At Edward Jones, we believe that the United States will continue to excel in the securities arena, provided that, in this time of change, we take a step back and critically evaluate the overall market structure and regulatory regime in light of the new trading environment. In doing so, our guiding principle and paramount concern should be the protection of investors, just as it has always been since the adoption of the federal securities laws. By continuing to offer investors the fairest, most competitive securities markets, the United States will continue to attract investors, thereby maintaining its status as the financial capital of the world.
Using the protection of investors as the baseline objective, we believe that a core set of principles should be used to evaluate the changes in the securities markets. Briefly stated, these principles are:
(1) Individual investors should be assured of obtaining best execution of their orders.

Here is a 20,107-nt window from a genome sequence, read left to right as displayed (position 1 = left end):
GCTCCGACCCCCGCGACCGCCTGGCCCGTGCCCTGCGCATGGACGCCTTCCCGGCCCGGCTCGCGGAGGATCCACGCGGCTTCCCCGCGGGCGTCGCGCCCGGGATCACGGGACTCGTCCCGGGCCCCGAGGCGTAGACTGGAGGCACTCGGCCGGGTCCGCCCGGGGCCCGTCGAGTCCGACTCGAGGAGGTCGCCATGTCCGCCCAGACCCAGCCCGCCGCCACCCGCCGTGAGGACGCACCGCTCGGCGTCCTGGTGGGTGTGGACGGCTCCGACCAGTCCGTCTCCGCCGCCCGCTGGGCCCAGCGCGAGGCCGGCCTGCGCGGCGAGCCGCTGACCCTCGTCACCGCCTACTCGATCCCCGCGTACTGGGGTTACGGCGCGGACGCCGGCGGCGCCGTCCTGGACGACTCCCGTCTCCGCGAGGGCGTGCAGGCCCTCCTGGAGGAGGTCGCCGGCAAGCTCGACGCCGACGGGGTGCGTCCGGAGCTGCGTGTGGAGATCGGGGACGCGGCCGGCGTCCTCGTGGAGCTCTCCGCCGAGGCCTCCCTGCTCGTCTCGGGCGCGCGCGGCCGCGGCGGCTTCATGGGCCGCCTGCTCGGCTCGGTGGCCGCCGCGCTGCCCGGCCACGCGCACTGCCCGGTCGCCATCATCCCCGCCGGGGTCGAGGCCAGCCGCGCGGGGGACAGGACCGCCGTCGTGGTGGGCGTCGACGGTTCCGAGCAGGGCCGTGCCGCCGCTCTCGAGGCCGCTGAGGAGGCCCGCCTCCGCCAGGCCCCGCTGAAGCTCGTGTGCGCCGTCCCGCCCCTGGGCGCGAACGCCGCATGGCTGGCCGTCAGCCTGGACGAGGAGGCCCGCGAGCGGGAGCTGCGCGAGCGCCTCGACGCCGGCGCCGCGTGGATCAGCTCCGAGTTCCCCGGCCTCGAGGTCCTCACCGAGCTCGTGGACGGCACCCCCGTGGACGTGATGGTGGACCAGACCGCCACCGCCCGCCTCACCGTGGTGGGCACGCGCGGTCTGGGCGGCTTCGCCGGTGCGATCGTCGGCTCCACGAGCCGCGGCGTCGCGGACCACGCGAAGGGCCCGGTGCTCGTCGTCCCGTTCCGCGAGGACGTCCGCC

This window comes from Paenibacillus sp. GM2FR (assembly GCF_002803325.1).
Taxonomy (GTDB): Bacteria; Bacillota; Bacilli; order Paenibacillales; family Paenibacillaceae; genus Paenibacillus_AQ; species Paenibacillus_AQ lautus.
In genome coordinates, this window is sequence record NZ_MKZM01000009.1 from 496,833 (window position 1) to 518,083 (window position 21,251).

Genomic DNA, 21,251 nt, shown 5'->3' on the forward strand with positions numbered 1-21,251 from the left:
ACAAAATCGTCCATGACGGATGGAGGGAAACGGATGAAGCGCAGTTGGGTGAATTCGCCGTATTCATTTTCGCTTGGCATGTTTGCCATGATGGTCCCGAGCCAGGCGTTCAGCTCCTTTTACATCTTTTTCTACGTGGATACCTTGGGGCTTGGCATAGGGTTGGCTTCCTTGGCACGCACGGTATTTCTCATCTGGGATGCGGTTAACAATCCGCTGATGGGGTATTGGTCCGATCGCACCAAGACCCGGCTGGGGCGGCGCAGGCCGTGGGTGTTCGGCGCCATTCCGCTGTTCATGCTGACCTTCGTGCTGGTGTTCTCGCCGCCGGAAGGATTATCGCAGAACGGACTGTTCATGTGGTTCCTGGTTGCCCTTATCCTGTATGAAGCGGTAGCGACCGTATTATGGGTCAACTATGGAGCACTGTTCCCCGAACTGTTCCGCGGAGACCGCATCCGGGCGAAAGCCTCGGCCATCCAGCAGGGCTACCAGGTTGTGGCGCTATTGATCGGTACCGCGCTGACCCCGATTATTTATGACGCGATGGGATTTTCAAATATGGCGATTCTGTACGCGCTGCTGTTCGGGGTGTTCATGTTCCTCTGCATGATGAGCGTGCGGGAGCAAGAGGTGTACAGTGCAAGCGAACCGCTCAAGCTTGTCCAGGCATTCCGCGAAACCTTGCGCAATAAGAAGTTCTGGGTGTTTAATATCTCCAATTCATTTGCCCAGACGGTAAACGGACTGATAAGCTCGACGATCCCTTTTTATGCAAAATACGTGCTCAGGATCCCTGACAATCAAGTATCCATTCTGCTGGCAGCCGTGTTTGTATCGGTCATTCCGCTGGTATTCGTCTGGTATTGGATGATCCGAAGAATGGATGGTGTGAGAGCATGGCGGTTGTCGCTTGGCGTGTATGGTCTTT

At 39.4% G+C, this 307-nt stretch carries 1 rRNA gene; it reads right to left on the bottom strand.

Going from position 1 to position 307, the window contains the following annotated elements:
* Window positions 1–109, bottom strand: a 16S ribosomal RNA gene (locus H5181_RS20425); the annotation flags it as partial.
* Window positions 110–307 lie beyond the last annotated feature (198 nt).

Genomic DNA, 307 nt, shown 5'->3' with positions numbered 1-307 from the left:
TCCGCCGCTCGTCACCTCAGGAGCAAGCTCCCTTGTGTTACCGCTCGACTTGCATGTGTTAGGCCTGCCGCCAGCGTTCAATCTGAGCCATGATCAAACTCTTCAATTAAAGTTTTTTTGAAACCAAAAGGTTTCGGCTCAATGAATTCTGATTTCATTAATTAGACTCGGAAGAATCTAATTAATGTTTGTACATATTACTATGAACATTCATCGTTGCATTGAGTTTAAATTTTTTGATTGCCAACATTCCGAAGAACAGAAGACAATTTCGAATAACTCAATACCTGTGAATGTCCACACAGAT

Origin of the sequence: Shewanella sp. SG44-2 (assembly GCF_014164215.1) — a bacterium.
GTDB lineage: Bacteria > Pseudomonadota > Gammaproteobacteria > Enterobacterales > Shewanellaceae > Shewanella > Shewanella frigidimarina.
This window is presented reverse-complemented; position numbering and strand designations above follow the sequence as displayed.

In striving to reach these goals, we also should be cognizant of the bedrock regulatory principle embraced by Chairman Greenspan in his recent testimony – "first, do no harm." Let me emphasize this point by way of an historical example. If I may suggest, many of us in this room, living through the greatest bull market in the history of the markets, find it hard to remember how different things were just two or three decades ago and how far we have come. Today we have consolidated quotation information. Today we expect instantaneous access to markets and information. Today we expect cheap execution. Today we have instant liquidity. Today we demand immediate executions at the best price. There was a time, however, when investors could not find the best price, could not obtain access, could not trade cheaply, did not have direct access. We should not allow ourselves to be deluded by the success of the last 25 years in creating a more or less, integrated, cheap and accessible national marketplace into thinking that if we simply let a thousand flowers bloom that the robust, transparent, liquid market will re-create itself. Rather, I believe we have much to lose unless we continue to insist that our core principles – best execution, transparency and fair oversight – are maintained.